Monsanto Hawaiʻi Science Education Fund Grant Applications Now Being Accepted
Applications are now being accepted for the Monsanto Hawaiʻi Science Education Fund. This Monsanto Fund grant program is open to public schools serving students at the intermediate, high school and college grade levels on the islands of Oʻahu, Maui and Molokaʻi.
Established in 2005, company representatives say the Fund helps provide Hawaiʻi public schools with programs, tools, supplies and equipment to enhance science education in the schools, and encourage today’s students to consider a future career in the sciences. To date, the program has awarded more than $228,000 to public schools throughout the state.
Applications are accepted and reviewed twice a year. The next application deadline is Oct. 6, 2016.
Applications can be downloaded online or by contacting any one of Monsanto’s farm stations on Oʻahu (808) 685-8371, Maui (808)891-8830 or Molokaʻi (808)553-5070. Applicants should include all requested documentation. Incomplete or partial submissions will not be eligible.
The Monsanto Fund, the philanthropic arm of the Monsanto Company, is a not-for-profit organization whose mission it is to strengthen farm communities where farmers and Monsanto Company employees live and work.
Collaboration Boosts Science Education at Molokaʻi High
Last month, The Monsanto Fund announced that students at Molokaʻi High School will have new learning opportunities to boost their science education, thanks to a community collaboration that’s helping the school acquire new classroom equipment and establish summer internships at Brigham Young University in Provo, Utah.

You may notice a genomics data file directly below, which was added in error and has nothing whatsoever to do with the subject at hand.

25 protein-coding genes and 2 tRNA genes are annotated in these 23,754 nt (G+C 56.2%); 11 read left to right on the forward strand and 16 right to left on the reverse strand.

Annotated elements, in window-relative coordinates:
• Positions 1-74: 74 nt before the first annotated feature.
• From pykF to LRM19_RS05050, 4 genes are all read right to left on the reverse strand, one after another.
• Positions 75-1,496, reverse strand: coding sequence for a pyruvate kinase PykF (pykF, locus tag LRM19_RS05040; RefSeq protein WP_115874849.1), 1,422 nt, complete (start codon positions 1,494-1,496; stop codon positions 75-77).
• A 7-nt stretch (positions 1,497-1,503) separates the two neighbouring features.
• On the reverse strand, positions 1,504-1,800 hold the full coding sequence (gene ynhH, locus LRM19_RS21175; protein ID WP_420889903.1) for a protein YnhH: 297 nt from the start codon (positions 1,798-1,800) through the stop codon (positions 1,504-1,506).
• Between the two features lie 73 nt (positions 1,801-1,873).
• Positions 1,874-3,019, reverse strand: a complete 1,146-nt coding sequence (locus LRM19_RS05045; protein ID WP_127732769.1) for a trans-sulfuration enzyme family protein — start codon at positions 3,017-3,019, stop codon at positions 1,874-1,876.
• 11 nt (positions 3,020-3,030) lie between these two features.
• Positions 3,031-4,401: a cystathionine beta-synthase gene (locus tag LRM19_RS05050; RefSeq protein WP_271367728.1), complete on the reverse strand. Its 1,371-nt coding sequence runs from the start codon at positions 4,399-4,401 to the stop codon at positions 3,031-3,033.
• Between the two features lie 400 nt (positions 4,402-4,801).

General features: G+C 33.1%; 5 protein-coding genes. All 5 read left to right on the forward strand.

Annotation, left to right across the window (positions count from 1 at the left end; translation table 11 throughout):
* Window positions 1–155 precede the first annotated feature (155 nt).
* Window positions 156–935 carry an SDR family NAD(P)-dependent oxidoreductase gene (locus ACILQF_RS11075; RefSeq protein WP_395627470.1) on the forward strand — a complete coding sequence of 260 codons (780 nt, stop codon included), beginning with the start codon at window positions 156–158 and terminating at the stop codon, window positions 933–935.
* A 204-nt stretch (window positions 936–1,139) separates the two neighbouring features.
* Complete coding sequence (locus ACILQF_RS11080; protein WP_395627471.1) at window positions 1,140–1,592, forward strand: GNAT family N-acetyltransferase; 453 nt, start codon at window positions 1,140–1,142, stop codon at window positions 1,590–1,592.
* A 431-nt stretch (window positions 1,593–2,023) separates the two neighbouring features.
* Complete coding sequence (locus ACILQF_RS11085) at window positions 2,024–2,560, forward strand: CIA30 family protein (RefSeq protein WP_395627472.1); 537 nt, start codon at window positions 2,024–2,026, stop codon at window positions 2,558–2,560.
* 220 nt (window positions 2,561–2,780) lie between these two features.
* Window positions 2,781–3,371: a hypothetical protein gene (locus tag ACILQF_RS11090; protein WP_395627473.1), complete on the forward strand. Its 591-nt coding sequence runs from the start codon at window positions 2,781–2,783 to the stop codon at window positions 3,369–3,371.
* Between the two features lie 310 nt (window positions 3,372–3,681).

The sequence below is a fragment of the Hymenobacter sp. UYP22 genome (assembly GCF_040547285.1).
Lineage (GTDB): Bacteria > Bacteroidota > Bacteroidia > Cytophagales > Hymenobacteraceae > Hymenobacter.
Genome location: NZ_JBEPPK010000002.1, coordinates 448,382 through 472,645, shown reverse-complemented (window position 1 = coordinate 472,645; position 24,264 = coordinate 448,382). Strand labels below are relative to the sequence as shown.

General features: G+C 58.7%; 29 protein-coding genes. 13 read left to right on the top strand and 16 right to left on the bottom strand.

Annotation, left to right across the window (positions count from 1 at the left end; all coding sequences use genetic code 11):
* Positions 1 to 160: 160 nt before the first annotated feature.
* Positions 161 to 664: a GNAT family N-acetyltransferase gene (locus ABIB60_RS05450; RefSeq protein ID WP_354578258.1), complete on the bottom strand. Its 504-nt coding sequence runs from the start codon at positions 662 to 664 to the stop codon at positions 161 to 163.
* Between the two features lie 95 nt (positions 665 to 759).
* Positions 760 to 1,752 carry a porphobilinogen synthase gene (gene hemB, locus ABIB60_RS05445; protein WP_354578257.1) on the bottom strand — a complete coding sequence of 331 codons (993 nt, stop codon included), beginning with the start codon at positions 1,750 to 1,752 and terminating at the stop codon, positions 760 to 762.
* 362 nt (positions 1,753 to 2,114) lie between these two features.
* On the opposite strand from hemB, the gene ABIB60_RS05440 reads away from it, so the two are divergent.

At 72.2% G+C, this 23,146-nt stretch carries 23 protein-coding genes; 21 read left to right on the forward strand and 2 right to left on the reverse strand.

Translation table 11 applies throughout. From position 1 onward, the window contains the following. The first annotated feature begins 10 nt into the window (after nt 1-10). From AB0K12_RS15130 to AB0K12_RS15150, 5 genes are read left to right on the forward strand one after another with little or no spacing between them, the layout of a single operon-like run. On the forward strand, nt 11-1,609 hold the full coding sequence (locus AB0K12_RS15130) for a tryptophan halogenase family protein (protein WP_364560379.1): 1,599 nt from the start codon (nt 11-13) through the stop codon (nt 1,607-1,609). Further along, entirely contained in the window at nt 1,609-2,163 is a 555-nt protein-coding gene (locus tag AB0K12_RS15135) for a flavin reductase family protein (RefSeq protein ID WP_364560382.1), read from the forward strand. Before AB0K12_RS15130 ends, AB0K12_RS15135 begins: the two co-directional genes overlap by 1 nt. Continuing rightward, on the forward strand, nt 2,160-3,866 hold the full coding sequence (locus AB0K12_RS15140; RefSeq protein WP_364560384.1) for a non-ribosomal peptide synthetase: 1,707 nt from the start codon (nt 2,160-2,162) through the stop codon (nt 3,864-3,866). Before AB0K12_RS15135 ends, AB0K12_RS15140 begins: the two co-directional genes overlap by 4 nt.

Through the efforts of Molokaʻi High School alumnus and BYU Associate Professor John S. K. Kauwe, Ph.D., together with a $20,000 educational grant from the philanthropic Monsanto Fund, Molokaʻi High students will enhance their education in genetics and the scientific research process, aided by new science lab equipment at the school and summer internships at BYU.
Dr. Kauwe graduated from Molokaʻi High in 1996 as its valedictorian, and is today an internationally recognized researcher specializing in Alzheimer’s disease genetics. After earning his bachelor’s and master’s degrees at BYU, he completed his Ph.D. at Washington University in St. Louis. For the past several years, he has been working with Molokaʻ High School to advance the school’s science education program and encourage students to pursue careers in science.
“Since my graduation from MHS 20 years ago, I’ve found many opportunities to come back and work with the students. It’s clear that the talent, capabilities, and potential of our students continue to grow,” Kauwe said. “MHS has excellent leadership and faculty and a legacy of successful education in the sciences. This grant provides a unique opportunity to build that legacy. Thanks to the Monsanto Fund, MHS students will have access to the newest technologies for genetics research, and I’m confident these experiences will motivate MHS students to study biology and prepare them for success in college.”
With the Monsanto Fund grant, Molokaʻi High will acquire centrifuges, incubators, microscopes and other lab equipment. The grant will also allow four Molokai High students an opportunity to spend four weeks at Kauwe’s research lab at BYU, gaining first-hand experience in lab work and basic bioinformatics (the science of collecting and analyzing complex biological data). Both the new equipment and training for Molokai High School teachers are expected to benefit Molokaʻi High students for years to come.
“As a scientist myself, I applaud Dr. Kauwe and Molokaʻi High’s efforts to keep raising the bar of excellence in science education,” said John Purcell, Ph.D., Monsanto Hawaiʻi Business Lead. “The learning experience that Dr. Kauwe and BYU are offering to Molokaʻi students is a fabulous opportunity, and we wish them tremendous success.”
“Molokaʻi High has a growing community of friends and alumni who are uniting to support our students in all of their endeavors. I’m grateful to be part of that community and look forward to the continued success of our students and the school,” Kauwe said.